In the 1960s, at the height of his success, acclaimed author Truman Capote threw a glittering black and white ball at New York's Plaza Hotel to celebrate his good fortune.
Every detail of the gala was carefully planned as its nervous host attempted to dazzle America's elite.
On the night of the ball, a few hours into the evening, someone reputedly enquired whether the party had been a success only to be told it was too early to tell.
History at such events, said the man, was only made after midnight.
The DUP missed serious opposition in Stormont debate
As the Assembly Speaker sat in her own black and white suit for day two of this week's economic debate, observing Peter Robinson in his monochrone suit, might she have wondered about her role in the drama being played out at Stormont?
Was this event going to be a flop before midnight - or was history still to be made? How could the Assembly possibly fail given the feverish efforts aimed at making it a success?
The debate was, after all, held in the grand setting of Parliament Buildings, with its elegant walnut panelled chamber.
The members had turned up with polished speeches and hopes of showing off withering debating skills, wit and wisdom.
There was even some mild political flirting between the Speaker, Eileen Bell, and the DUP's William McCrea.
When she interrupted his impassioned speech to ask if his remarks were being addressed through her, Mr McCrea dramatically declared to much mirth: "Madam Speaker, I would not want to bypass you in any shape or form."
And there was even at the outset a lesson in etiquette from the Speaker.
She pointedly informed members that if they intended to criticise any elected member from another chamber they must only refer to their job title, and not their name.
This, she advised, would ensure that the criticism was not personalised.
Ian Paisley Jr, as incredulous as his father beside him, interjected.
Bye-play between Eileen Bell and William McCrea caused some mirth
He asked with mock innocence if this meant that members "could then describe the secretary of state as an unhelpful toe-rag but could not say that Peter Hain was an unhelpful toe-rag?"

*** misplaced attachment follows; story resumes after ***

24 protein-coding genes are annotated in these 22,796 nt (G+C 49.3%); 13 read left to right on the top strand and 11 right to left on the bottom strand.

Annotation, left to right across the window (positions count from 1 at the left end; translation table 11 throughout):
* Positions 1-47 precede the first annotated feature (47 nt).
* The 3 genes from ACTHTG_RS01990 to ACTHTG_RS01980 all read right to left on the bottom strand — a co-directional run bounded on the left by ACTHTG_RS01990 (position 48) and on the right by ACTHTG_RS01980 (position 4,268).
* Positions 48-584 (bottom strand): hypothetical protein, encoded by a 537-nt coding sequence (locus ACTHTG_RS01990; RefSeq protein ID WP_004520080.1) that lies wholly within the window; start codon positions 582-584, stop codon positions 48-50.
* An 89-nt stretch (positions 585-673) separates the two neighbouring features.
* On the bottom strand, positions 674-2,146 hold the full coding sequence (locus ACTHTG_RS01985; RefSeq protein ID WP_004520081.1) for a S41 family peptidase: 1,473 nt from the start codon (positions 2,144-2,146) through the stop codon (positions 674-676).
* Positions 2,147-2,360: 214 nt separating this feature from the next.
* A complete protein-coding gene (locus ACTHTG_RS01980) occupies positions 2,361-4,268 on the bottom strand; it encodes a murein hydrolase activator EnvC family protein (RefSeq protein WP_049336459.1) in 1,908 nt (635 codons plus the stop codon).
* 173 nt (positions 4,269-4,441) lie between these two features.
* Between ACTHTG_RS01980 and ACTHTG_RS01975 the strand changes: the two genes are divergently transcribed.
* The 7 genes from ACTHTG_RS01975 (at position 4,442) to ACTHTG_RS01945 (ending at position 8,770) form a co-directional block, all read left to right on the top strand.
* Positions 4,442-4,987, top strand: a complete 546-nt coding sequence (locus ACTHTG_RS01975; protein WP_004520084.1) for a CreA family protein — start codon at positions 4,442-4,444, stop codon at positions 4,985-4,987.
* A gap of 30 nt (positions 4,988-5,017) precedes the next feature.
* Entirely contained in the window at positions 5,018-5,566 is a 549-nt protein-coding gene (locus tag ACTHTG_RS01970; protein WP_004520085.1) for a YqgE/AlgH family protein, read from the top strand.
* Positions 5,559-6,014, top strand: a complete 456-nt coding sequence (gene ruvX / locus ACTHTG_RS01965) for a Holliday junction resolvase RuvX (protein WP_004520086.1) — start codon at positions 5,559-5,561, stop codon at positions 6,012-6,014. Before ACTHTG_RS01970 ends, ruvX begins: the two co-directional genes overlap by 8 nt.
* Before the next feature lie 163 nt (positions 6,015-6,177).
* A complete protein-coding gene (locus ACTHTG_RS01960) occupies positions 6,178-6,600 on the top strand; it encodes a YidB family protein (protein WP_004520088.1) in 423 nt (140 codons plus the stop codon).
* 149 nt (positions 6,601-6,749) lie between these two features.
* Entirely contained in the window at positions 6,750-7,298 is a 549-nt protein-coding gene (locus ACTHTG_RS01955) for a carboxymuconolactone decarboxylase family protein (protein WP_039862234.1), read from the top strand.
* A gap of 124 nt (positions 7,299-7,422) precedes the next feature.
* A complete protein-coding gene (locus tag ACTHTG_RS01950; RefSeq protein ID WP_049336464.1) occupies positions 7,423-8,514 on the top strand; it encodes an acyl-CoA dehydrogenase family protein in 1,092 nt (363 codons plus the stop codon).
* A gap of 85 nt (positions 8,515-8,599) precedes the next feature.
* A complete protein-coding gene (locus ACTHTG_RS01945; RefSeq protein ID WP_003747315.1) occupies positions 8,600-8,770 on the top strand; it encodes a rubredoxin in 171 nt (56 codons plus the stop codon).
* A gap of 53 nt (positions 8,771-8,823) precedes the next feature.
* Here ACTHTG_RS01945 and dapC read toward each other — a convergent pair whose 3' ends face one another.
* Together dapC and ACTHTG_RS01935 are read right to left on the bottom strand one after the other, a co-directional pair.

As for Mr McCrea he was not alone in his party in delivering a polished and amusing performance.
Sammy Wilson, and Peter Robinson were also among those who made heroic efforts to entertain.
Indeed, Ian Paisley roared with laughter when Peter Robinson teased his DUP colleague Nigel Dodds about the fact that Mr Dodds was not there to hear his wife, Diane deliver her maiden speech.
"I don't want to fuel any domestic difficulties," said Mr Robinson," but I was here for my wife's maiden speech."
On a more serious note, Mr Robinson went on to condemn the "missing members".
And there lies the crux of the DUP's problem: it had no serious dance partner with which to share its enthusiasm.
Indeed, what was so striking about the end of the debate was the DUP's leadership's presence opposite rows and rows of empty Sinn Fein benches.
The DUP leader Ian Paisley, his deputy, Peter Robinson as well as MPs Nigel Dodds and William McCrea were front and centre and were the only leadership team there for the vote.
The message seemed clear: the DUP leadership are the ones who care most about the success of the assembly in its present form.
Aside from a sprinkling of Ulster Unionist backbenchers, the debate closed with just four members of the SDLP present, all looking rather bored, the party leader Mark Durkan having bowed out rather glumly moments earlier.
The DUP might have been grateful for the SDLP's indulgence to ensure the debate could take place, but it is often those who don't turn up that get the most notice.
And in this case, several DUP members lamented Sinn Fein's absence.
Without Gerry Adams, Martin McGuinness and their team the debate seemed flatter, weaker, and rather more pointless.
Sinn Fein members had left their benches empty while they attended their own party meeting: a brainstorming session on how to build momentum in the run up to 24 November.
Perhaps, after midnight on that date, real history will be made. But few harbour any real hopes of an historic accommodation between Sinn Fein and the DUP.
Rather most believe that far from the glittering success of Capote's ball, this assembly is doomed, destined to leave those who care most about it with a rather long and painful hangover.